The couple realized for the first time that SEKS was taking off when costume designer and stylist Patricia Field reached out to carry their pieces in her showroom. “At the time, we were selling everything online,” says Kowall. “A few weeks later, she said that she got the biggest sale in history from our brand because someone came to the store and bought every single one of our pieces.”
Although they’re still figuring out what items they might put on the sales floors of department stores, their bread and butter is a constant influx of requests from celebrity stylists for custom looks that often start in the upper thousands of dollars. Ljoka explains that his preferred creative process is complete creative freedom that begins with experimenting on a dress form, like a bustier that he just finished for Julia Fox — a regular client —with feathers covering the entire leather base and horns growing from the nipples. Her stylist, Briana Andalore, was on her way to pick the piece up for the filming of Fox’s new fashion competition series, OMG Fashun, during my studio visit.
“She DMed us saying how much she loves our work, and we were like, ‘Let's do something together,’” Ljoka says. “She put us in touch with Brianna, and from there, we started working with Julia. It was a match made in heaven because she’s never told us what to do, and I was able to do all the crazy things I wanted. Only Julia could pull off a lot of these pieces.”
“Julia had a big role in also bringing visibility to the brand,” adds Kowall. “We're just forever connected. We love that we've been working with her from the beginning and that we've all been able to grow and continue working together. We get to see her bring our pieces to life, and those moments are so special to us. It's a very special relationship because usually in this industry it's one and done. You have a moment with one artist, and that's it. She allows us the space, safety, and freedom to be ourselves.”
It’s one of their last days in the studio-apartment hybrid, as the duo is gearing up to move into a giant space in the garment district. To be in the center of it all in a historical district surrounded by people who inspire them is a goal they’ve always hoped to achieve.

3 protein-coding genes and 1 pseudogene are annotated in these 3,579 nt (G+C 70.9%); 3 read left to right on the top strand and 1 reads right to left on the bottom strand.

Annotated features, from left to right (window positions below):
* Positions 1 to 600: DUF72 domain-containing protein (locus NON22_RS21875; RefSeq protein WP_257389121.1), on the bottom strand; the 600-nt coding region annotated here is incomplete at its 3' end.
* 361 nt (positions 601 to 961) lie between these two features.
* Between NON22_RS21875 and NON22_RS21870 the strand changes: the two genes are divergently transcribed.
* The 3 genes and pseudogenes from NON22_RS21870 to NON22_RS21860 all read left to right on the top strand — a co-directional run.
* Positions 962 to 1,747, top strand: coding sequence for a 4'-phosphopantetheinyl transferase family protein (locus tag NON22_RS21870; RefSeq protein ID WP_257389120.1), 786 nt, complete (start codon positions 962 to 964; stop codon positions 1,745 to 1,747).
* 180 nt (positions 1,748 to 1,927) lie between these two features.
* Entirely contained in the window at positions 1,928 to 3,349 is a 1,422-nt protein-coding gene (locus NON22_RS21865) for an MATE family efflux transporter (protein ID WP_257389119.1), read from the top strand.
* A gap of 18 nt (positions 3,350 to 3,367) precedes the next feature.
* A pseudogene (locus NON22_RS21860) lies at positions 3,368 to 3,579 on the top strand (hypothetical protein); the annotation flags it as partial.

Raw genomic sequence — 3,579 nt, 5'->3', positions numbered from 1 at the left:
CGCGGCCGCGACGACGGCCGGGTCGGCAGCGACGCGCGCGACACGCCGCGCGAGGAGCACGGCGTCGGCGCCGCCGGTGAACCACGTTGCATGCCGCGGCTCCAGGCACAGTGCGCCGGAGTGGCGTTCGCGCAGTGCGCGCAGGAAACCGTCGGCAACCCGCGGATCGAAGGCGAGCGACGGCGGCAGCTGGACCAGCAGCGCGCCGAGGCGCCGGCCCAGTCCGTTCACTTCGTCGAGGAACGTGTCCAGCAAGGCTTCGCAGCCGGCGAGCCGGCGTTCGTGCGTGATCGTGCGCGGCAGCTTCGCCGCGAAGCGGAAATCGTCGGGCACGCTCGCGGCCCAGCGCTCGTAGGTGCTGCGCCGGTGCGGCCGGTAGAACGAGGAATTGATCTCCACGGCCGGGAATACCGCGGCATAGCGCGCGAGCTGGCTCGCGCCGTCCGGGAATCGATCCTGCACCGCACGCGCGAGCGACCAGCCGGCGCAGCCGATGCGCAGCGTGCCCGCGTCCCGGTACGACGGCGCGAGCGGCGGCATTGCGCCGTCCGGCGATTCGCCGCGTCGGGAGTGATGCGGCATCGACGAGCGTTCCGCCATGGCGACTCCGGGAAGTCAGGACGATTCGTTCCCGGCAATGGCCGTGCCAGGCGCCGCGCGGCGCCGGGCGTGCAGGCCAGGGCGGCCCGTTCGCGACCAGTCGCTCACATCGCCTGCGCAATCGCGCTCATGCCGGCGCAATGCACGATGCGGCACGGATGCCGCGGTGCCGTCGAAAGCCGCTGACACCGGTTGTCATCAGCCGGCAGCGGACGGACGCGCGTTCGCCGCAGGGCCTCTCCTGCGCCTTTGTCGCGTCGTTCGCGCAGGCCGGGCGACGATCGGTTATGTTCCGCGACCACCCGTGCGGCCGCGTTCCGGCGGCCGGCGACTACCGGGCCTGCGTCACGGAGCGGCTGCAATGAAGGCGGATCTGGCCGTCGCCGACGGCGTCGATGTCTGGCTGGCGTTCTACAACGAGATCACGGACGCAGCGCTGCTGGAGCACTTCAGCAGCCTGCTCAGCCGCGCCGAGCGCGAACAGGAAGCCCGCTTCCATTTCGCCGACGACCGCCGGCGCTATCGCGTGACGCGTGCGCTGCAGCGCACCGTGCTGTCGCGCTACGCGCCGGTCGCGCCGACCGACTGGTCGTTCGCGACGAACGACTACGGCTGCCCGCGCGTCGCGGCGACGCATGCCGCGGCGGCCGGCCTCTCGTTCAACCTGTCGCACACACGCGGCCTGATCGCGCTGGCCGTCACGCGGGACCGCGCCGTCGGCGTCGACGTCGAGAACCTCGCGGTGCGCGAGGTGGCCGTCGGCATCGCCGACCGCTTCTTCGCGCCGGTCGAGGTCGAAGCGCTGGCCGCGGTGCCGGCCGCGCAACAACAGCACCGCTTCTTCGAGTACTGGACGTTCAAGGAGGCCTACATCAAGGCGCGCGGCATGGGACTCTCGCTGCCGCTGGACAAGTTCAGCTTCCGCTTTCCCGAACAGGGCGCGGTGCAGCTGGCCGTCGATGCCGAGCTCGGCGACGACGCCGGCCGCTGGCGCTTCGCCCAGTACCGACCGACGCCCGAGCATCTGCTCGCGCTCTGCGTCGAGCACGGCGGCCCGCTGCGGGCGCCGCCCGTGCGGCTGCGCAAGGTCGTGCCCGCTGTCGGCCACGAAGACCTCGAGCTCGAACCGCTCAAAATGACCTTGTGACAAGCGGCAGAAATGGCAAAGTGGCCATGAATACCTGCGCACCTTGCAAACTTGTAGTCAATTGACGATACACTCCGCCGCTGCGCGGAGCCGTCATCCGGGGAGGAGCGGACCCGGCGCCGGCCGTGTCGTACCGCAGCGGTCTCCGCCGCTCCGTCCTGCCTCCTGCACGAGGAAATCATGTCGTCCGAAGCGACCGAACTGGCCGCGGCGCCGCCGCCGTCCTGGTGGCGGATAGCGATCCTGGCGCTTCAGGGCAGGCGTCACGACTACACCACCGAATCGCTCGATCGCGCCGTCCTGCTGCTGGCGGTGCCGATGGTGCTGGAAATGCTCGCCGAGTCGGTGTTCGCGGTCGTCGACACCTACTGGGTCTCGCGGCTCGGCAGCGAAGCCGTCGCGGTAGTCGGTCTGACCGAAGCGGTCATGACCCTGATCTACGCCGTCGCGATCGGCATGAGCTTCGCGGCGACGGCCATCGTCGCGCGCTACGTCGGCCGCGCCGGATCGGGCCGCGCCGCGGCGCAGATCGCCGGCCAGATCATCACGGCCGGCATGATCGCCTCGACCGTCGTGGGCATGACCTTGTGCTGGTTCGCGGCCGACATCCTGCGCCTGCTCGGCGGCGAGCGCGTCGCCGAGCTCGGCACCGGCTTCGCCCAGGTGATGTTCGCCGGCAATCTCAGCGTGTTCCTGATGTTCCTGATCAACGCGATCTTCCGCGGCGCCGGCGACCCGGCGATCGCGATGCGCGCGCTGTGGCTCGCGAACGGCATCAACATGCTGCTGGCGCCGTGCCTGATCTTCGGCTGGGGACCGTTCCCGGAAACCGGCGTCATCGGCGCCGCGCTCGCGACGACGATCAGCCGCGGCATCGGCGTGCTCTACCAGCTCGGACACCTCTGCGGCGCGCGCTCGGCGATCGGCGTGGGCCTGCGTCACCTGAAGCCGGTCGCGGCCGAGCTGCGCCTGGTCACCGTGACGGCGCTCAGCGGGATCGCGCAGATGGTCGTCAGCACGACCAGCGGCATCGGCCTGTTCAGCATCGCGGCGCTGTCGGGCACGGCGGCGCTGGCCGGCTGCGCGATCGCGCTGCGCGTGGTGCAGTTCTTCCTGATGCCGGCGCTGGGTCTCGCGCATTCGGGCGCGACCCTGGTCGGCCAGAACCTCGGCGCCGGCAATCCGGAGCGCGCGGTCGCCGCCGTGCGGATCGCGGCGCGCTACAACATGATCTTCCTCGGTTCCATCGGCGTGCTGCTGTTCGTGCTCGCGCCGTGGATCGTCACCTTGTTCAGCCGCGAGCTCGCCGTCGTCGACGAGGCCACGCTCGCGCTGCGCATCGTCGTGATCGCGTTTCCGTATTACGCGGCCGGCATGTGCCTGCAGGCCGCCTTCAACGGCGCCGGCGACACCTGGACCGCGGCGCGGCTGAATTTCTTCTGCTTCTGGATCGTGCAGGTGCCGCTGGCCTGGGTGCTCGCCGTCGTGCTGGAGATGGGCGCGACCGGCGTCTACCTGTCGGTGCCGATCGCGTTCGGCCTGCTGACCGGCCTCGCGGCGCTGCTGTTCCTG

Tripping over boxes and moving aside dress forms, Kowall admits that they don't have the space for their pieces, let alone the space to make things to add to the overall collection. “Moving will allow us to grow. We'll have the space to create more and to have a bigger team. Then a bigger team will give us the opportunity to do the things that we wish we could be doing now.”
Until recently, SEKS was focused on getting off the ground, but now they have new dreams for a big future: connecting with a wider audience and building their global community, which physically looks like selling in stores where shoppers can see and touch their pieces before buying them. And when it comes to defining their community, Ljoka and Kowall tell PAPER: “First and foremost, we are a safe space for our LGBTQ+ family. SEKS is about feeling yourself, and when you put on our pieces, you feel like the best self you’ve never felt before. Our community is anyone from around the world who knows how fabulous they are and who wants to step out into this world feeling cunt.”
“This is the very beginning,” Kowall adds. “We haven't shown what we can do at all.”
Photography: Anderson Martinez